The theme of the Thanksgiving holiday also changed year to year to reflect an important event to be thankful for. In the early years it was for an abundant harvest and occasionally for a special anniversary. After the First World War it was for Armistice Day and more recently and including today it has been a day of general thanksgiving.

Backgrounder from wikipedia &

Water buffalo come home to S.C.'s Middleton Place (AP)

From The Associated Press through USA Today:

By Bruce Smith, Associated Press Writer

CHARLESTON, S.C. — The story of the first water buffalo in the United States is a little-known tale of a Southern rice plantation, Yankee barbecue and New York's Central Park Zoo. Now, 150 years later, the beasts are back, this time as part of a historical exhibit.

Thursday, October 04, 2007

New Podcast Posting: Music of America - Celebrating the Singing Cowboy

In his time Gene Autry was the real thing. To those who know he remains big.
Known as “the Singing Cowboy”, he made his mark in records, film, radio and television.

This September (2007) he would have turned 100.

To mark the occasion, folks at the Gene Autry Museum in Gene Autry, Oklahoma celebrated the man and the culture he represented in a big way.

Mary Schutz of the Gene Autry Museum speaks with us about Gene Autry, his legend, and the way they are celebrating his life this year. She also tells about the museum and even the town named after him.


New Podcast Posting: Must See TV Over the Years

Prof. Robert Thompson, professor of Television and Popular Culture at Syracuse University, is an author of six books and a leading authority on the impact of television on popular culture.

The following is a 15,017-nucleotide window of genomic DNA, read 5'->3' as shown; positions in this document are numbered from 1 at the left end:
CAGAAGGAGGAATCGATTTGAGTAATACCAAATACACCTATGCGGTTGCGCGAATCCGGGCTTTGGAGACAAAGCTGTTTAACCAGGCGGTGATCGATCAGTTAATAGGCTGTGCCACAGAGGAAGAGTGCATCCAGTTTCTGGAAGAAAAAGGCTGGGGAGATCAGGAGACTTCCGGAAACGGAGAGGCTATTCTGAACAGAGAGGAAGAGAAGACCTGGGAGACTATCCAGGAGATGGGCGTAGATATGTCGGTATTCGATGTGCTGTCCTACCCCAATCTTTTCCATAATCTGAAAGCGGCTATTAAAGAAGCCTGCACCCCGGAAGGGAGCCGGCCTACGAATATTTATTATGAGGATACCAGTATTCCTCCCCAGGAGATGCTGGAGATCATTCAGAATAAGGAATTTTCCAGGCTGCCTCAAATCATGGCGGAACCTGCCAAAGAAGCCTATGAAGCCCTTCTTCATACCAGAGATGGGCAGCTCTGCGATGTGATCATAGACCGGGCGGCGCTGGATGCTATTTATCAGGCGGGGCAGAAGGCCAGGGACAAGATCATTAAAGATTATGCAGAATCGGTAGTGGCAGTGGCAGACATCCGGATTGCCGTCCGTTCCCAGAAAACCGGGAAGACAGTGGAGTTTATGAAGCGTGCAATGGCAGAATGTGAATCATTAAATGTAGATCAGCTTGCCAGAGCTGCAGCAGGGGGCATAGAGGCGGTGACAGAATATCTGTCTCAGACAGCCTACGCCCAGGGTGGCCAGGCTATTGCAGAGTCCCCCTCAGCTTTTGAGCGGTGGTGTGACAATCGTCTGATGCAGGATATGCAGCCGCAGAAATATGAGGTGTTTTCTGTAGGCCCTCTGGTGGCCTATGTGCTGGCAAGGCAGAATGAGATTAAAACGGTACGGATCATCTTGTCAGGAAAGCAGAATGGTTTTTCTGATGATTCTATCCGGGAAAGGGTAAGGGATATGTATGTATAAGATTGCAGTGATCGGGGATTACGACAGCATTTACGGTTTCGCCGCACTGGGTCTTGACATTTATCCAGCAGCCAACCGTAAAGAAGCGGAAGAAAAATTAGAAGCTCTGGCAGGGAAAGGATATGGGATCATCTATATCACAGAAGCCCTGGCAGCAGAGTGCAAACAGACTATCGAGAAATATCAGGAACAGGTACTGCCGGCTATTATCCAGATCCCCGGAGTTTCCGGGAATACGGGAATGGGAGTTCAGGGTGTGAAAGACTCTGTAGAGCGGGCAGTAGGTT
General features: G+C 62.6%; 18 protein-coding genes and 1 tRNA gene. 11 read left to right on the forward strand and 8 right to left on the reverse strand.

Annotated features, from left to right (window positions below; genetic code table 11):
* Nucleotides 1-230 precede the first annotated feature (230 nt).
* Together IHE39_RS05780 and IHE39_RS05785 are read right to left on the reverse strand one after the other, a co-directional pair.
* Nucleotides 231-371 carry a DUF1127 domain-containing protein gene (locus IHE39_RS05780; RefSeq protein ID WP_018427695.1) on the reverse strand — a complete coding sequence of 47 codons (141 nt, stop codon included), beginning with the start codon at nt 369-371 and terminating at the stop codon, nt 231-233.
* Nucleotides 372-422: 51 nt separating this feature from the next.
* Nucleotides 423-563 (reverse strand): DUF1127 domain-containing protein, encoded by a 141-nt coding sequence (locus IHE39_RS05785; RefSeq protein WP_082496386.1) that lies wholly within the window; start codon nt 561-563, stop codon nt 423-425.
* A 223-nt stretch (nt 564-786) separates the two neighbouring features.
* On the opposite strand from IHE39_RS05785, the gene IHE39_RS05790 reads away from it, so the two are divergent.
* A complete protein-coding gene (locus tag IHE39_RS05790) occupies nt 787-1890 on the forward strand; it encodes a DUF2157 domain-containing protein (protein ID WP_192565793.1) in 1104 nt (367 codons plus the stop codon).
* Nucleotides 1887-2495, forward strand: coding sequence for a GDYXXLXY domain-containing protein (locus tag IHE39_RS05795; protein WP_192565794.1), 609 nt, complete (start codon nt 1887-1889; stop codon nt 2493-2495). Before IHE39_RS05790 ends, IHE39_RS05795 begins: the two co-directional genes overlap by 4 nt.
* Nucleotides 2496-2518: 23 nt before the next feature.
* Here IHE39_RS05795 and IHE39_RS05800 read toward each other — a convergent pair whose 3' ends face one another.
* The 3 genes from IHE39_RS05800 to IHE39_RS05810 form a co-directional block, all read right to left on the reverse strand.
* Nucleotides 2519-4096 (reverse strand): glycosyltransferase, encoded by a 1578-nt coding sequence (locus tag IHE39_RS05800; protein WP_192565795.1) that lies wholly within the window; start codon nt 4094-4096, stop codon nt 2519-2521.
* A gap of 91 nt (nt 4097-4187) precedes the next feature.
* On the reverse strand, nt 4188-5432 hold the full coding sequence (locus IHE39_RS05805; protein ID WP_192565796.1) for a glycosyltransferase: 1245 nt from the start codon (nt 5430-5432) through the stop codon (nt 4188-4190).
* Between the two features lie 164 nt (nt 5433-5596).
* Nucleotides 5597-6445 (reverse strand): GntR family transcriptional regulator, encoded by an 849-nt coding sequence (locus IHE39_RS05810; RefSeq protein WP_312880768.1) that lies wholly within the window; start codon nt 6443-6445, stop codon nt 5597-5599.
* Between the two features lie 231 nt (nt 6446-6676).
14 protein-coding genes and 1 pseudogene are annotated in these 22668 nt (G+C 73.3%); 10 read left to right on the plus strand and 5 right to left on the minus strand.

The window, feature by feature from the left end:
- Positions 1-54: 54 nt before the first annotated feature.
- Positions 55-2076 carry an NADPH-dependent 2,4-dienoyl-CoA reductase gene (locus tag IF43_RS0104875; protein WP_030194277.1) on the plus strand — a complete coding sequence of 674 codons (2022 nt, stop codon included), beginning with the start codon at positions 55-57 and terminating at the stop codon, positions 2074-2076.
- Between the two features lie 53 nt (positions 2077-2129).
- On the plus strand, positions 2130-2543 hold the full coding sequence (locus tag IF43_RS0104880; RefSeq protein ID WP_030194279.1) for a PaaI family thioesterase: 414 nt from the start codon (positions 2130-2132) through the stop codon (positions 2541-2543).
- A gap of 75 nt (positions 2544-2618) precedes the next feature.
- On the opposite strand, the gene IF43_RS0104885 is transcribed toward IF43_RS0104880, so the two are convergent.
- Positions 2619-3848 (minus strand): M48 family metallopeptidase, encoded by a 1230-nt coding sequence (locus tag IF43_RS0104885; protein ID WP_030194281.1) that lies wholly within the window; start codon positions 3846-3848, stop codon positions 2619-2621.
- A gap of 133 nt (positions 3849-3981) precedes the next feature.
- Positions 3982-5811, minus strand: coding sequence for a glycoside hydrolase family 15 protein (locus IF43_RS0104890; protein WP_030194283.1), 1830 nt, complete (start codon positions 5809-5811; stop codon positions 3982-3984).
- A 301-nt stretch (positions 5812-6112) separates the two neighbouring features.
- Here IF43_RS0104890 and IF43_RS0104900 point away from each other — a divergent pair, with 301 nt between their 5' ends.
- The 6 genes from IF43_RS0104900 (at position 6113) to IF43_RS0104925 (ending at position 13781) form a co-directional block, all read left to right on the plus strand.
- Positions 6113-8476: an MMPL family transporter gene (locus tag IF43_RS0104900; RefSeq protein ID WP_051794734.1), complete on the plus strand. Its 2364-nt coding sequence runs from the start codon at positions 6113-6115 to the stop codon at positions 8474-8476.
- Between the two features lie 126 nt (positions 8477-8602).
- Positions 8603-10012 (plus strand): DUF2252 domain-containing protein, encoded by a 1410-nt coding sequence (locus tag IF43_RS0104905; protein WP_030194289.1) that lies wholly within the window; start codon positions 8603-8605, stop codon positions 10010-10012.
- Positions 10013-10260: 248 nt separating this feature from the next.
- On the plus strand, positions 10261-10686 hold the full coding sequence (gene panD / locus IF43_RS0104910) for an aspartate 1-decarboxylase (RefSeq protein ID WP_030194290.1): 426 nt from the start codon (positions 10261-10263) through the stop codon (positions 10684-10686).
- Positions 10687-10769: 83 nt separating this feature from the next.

He speaks with us about a series of television shows celebrating milestone anniversaries and their impact on television and on our society - they range from Bachelor Father to Thirty Something and a lot in between.


Heard on the Radio: Roadkill Cook-off

Several years ago, when the state of West Virginia made it legal to take home - and use - animals killed by cars, the Roadkill Cookoff in Marlinton was born.

Hear about the event and what some chefs cook up there at archives at

Richard Russo's Small-Town America (NPR)

From NPR News:

Morning Edition,
October 1, 2007 ·

Author Richard Russo knows small towns well. He writes about them and grew up in one — Gloversville, in upstate New York. The town was named for the local industry, but by the time he lived there, much of the glove manufacturing work was being done in Asia and Europe.

For Russo, who won the Pulitzer Prize for his novel Empire Falls, seeing the town change in such a big way influenced the way he saw the world and how he writes. In his latest book, Bridge of Sighs, what happens in a small town changes the lives of two men in very different ways.

Wednesday, October 03, 2007

Vintage Lighthouse Heads for Solid Ground (NY Times)

From The New York Times:

By Katie Zezima
Published: October 3, 2007

Threatened by eroding cliffs at its original site, the Sankaty Head Lighthouse on Nantucket Island has been lifted from its site to be to a new base 405 feet away, next to a golf course.

Appreciation of Yastrzemski’s Feat Grows With Each Season (AP)

The Associated Press through

BOSTON, Sept. 17 (AP) — Carl Yastrzemski said he did not know he had made history by hiting for the Triple Crown in the 1967 "Impossible Dream" year until he read about it in the newspaper the next day.

Remembering A Ramblin' Man (NY Times)

From The New York Times:

About the Hank Williams Trail in Alabama (

Monday, October 01, 2007

Burlington, Vt.: Finding Renewal in a Waterfront Renaissance (NY Times)

From The New York Times:

By Marialisa Calta
Published: September 30, 2007

Burlington — which, with about 39,000 residents, is Vermont's largest city — is rediscovering an asset long hidden in plain sight: Lake Champlain.

Street Food Carts Vie for Vendy Awards in New York (NPR)

From NPR News:

By Margot Adler

In New York, the annual Vendy Awards recognize the city's best street food.

Update: Vegan Dosa Cart Crowned Street-Food Champion